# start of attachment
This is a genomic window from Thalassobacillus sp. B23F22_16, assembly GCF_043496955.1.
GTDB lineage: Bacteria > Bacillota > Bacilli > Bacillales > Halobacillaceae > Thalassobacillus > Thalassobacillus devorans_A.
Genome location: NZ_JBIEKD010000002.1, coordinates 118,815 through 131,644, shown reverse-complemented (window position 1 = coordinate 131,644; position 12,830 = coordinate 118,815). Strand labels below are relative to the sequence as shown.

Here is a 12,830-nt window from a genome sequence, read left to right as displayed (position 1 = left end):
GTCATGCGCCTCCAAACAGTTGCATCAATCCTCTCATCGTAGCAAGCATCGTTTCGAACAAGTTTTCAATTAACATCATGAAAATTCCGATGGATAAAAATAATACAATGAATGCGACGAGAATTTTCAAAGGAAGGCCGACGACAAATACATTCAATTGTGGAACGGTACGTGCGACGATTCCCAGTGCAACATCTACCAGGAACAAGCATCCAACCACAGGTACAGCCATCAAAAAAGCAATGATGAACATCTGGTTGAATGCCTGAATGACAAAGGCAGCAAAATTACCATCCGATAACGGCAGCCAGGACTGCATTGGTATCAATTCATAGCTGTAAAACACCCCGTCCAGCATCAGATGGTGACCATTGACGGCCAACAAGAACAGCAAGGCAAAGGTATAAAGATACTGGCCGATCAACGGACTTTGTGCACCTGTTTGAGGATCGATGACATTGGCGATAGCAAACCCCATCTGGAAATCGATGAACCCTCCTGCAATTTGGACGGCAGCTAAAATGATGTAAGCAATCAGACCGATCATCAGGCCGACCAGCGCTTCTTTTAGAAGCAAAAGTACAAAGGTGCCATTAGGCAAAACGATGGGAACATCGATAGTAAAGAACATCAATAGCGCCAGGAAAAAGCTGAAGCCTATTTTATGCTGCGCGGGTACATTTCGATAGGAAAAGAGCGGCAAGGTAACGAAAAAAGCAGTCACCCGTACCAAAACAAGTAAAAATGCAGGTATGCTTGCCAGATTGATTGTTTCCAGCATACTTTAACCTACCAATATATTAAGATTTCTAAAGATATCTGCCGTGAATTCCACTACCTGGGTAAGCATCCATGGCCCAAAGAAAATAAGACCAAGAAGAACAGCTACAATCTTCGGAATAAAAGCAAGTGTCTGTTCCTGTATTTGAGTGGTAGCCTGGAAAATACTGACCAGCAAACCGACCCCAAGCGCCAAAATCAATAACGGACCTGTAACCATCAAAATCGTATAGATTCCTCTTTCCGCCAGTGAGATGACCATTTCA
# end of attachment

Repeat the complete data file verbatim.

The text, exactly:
This is a genomic window from Thalassobacillus sp. B23F22_16, assembly GCF_043496955.1.
GTDB lineage: Bacteria > Bacillota > Bacilli > Bacillales > Halobacillaceae > Thalassobacillus > Thalassobacillus devorans_A.
Genome location: NZ_JBIEKD010000002.1, coordinates 118,815 through 131,644, shown reverse-complemented (window position 1 = coordinate 131,644; position 12,830 = coordinate 118,815). Strand labels below are relative to the sequence as shown.

Here is a 12,830-nt window from a genome sequence, read left to right as displayed (position 1 = left end):
GTCATGCGCCTCCAAACAGTTGCATCAATCCTCTCATCGTAGCAAGCATCGTTTCGAACAAGTTTTCAATTAACATCATGAAAATTCCGATGGATAAAAATAATACAATGAATGCGACGAGAATTTTCAAAGGAAGGCCGACGACAAATACATTCAATTGTGGAACGGTACGTGCGACGATTCCCAGTGCAACATCTACCAGGAACAAGCATCCAACCACAGGTACAGCCATCAAAAAAGCAATGATGAACATCTGGTTGAATGCCTGAATGACAAAGGCAGCAAAATTACCATCCGATAACGGCAGCCAGGACTGCATTGGTATCAATTCATAGCTGTAAAACACCCCGTCCAGCATCAGATGGTGACCATTGACGGCCAACAAGAACAGCAAGGCAAAGGTATAAAGATACTGGCCGATCAACGGACTTTGTGCACCTGTTTGAGGATCGATGACATTGGCGATAGCAAACCCCATCTGGAAATCGATGAACCCTCCTGCAATTTGGACGGCAGCTAAAATGATGTAAGCAATCAGACCGATCATCAGGCCGACCAGCGCTTCTTTTAGAAGCAAAAGTACAAAGGTGCCATTAGGCAAAACGATGGGAACATCGATAGTAAAGAACATCAATAGCGCCAGGAAAAAGCTGAAGCCTATTTTATGCTGCGCGGGTACATTTCGATAGGAAAAGAGCGGCAAGGTAACGAAAAAAGCAGTCACCCGTACCAAAACAAGTAAAAATGCAGGTATGCTTGCCAGATTGATTGTTTCCAGCATACTTTAACCTACCAATATATTAAGATTTCTAAAGATATCTGCCGTGAATTCCACTACCTGGGTAAGCATCCATGGCCCAAAGAAAATAAGACCAAGAAGAACAGCTACAATCTTCGGAATAAAAGCAAGTGTCTGTTCCTGTATTTGAGTGGTAGCCTGGAAAATACTGACCAGCAAACCGACCCCAAGCGCCAAAATCAATAACGGACCTGTAACCATCAAAATCGTATAGATTCCTCTTTCCGCCAGTGAGATGACCATTTCA